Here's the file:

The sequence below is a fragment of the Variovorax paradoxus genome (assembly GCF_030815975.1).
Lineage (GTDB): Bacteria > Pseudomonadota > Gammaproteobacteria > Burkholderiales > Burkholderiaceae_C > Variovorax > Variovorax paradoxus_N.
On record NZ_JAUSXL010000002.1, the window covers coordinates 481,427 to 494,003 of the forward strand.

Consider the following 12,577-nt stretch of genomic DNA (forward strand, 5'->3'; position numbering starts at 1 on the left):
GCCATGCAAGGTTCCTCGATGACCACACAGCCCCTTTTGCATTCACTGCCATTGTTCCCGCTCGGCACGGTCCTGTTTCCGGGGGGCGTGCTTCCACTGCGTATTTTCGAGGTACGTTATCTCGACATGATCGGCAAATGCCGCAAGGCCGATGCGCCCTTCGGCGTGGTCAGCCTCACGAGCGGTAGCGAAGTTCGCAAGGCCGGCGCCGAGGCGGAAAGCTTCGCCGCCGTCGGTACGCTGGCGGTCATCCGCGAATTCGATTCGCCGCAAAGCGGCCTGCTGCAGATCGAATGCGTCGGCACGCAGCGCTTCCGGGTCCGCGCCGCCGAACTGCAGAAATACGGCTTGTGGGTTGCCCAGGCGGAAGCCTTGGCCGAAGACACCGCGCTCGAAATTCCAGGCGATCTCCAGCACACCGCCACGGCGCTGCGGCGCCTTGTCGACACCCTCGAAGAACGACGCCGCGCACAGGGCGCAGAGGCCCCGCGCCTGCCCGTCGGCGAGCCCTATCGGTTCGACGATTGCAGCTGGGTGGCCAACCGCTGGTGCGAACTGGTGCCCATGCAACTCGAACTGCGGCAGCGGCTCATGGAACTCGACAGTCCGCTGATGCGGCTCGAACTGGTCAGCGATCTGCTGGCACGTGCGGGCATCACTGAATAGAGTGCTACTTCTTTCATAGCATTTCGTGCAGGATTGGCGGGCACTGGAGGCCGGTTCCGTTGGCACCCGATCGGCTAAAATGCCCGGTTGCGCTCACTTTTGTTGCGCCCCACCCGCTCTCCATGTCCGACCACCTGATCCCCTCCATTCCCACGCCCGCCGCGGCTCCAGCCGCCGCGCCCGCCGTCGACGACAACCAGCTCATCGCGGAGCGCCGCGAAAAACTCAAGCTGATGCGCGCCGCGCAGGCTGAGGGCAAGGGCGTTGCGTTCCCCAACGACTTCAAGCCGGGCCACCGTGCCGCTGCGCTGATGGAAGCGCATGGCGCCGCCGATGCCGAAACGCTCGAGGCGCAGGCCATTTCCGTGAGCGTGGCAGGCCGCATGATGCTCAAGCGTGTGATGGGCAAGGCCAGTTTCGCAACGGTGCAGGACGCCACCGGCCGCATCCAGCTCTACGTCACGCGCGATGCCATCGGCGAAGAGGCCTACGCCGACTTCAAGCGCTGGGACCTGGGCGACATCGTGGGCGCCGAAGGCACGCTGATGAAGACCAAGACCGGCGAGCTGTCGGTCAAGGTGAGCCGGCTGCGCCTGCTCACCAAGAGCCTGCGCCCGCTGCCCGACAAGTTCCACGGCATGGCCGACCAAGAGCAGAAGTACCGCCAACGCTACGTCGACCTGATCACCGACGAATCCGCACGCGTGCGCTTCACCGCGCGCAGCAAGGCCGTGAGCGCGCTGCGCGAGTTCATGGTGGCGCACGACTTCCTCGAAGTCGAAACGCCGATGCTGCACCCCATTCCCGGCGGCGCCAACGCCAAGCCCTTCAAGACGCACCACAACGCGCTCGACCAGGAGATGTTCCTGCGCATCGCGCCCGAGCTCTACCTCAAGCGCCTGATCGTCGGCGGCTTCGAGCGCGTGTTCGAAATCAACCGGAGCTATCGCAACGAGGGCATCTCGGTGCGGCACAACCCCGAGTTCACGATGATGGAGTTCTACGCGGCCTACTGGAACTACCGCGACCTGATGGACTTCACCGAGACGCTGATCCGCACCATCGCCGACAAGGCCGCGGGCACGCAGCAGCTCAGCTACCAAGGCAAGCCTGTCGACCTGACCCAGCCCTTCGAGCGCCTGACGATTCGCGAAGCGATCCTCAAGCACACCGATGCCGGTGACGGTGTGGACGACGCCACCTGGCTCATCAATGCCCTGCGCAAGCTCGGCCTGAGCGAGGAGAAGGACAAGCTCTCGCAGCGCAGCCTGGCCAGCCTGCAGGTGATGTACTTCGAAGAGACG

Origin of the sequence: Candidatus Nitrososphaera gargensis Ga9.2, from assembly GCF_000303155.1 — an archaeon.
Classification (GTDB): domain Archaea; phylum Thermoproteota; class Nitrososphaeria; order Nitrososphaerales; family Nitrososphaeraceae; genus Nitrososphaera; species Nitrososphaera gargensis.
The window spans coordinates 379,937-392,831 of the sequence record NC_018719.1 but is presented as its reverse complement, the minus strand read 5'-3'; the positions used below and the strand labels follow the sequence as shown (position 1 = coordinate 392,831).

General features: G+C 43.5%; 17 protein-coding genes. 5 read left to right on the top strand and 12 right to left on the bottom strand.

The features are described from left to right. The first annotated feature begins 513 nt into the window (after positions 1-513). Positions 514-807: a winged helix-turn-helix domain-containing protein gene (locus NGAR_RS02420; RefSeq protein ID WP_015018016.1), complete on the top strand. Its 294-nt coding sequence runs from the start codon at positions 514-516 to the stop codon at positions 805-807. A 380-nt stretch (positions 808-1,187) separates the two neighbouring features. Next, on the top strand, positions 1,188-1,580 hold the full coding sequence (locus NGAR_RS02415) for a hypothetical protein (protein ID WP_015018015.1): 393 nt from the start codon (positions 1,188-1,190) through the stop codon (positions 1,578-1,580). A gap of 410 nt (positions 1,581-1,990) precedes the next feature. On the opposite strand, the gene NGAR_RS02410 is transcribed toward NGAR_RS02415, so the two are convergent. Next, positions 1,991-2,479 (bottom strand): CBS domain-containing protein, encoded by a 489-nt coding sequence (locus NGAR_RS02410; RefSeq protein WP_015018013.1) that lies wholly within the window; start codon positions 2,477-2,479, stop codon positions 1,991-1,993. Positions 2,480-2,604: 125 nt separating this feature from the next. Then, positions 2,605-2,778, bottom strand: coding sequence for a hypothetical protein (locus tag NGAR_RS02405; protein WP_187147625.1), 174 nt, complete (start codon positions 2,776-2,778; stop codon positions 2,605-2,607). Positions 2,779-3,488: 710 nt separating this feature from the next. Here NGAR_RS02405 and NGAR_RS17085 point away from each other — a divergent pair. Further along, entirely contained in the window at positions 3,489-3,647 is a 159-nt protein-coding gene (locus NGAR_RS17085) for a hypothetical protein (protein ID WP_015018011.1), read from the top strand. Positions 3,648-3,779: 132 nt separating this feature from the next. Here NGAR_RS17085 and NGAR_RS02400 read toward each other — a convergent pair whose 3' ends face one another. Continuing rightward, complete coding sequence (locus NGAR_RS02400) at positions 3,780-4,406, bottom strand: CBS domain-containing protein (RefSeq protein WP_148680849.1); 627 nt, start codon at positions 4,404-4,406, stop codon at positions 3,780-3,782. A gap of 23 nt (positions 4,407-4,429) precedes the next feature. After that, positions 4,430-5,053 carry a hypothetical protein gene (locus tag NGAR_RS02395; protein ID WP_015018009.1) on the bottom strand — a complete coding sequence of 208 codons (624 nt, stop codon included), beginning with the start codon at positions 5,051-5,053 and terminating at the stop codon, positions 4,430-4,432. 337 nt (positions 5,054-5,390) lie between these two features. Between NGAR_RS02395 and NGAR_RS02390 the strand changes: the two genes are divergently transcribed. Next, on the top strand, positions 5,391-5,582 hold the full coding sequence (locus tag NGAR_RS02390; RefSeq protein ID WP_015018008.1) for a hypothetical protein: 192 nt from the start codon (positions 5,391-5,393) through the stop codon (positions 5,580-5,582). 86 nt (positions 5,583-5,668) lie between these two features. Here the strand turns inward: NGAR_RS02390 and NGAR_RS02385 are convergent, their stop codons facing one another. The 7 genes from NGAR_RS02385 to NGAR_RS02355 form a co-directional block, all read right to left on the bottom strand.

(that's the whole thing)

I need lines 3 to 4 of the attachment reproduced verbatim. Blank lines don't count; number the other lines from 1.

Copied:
On record NZ_JAUSXL010000002.1, the window covers coordinates 481,427 to 494,003 of the forward strand.

Consider the following 12,577-nt stretch of genomic DNA (forward strand, 5'->3'; position numbering starts at 1 on the left):